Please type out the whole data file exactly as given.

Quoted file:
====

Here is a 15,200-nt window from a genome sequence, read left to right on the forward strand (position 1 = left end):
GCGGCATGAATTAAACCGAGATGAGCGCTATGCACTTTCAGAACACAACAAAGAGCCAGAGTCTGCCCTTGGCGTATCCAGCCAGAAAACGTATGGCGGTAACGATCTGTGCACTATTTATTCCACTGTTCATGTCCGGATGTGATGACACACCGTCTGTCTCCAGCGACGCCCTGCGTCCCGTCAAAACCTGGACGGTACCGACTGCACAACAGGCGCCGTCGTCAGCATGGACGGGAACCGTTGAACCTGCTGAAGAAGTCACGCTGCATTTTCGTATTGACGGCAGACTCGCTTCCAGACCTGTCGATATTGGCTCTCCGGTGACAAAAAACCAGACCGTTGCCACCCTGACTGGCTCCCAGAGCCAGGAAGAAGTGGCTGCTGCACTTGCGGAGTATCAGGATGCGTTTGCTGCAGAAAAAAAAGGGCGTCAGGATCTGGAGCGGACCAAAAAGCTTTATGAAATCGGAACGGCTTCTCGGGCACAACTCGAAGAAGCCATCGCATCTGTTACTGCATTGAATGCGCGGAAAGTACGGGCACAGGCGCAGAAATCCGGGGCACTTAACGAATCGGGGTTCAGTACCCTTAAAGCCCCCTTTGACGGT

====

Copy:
Here is a 15,200-nt window from a genome sequence, read left to right on the forward strand (position 1 = left end):
GCGGCATGAATTAAACCGAGATGAGCGCTATGCACTTTCAGAACACAACAAAGAGCCAGAGTCTGCCCTTGGCGTATCCAGCCAGAAAACGTATGGCGGTAACGATCTGTGCACTATTTATTCCACTGTTCATGTCCGGATGTGATGACACACCGTCTGTCTCCAGCGACGCCCTGCGTCCCGTCAAAACCTGGACGGTACCGACTGCACAACAGGCGCCGTCGTCAGCATGGACGGGAACCGTTGAACCTGCTGAAGAAGTCACGCTGCATTTTCGTATTGACGGCAGACTCGCTTCCAGACCTGTCGATATTGGCTCTCCGGTGACAAAAAACCAGACCGTTGCCACCCTGACTGGCTCCCAGAGCCAGGAAGAAGTGGCTGCTGCACTTGCGGAGTATCAGGATGCGTTTGCTGCAGAAAAAAAAGGGCGTCAGGATCTGGAGCGGACCAAAAAGCTTTATGAAATCGGAACGGCTTCTCGGGCACAACTCGAAGAAGCCATCGCATCTGTTACTGCATTGAATGCGCGGAAAGTACGGGCACAGGCGCAGAAATCCGGGGCACTTAACGAATCGGGGTTCAGTACCCTTAAAGCCCCCTTTGACGGT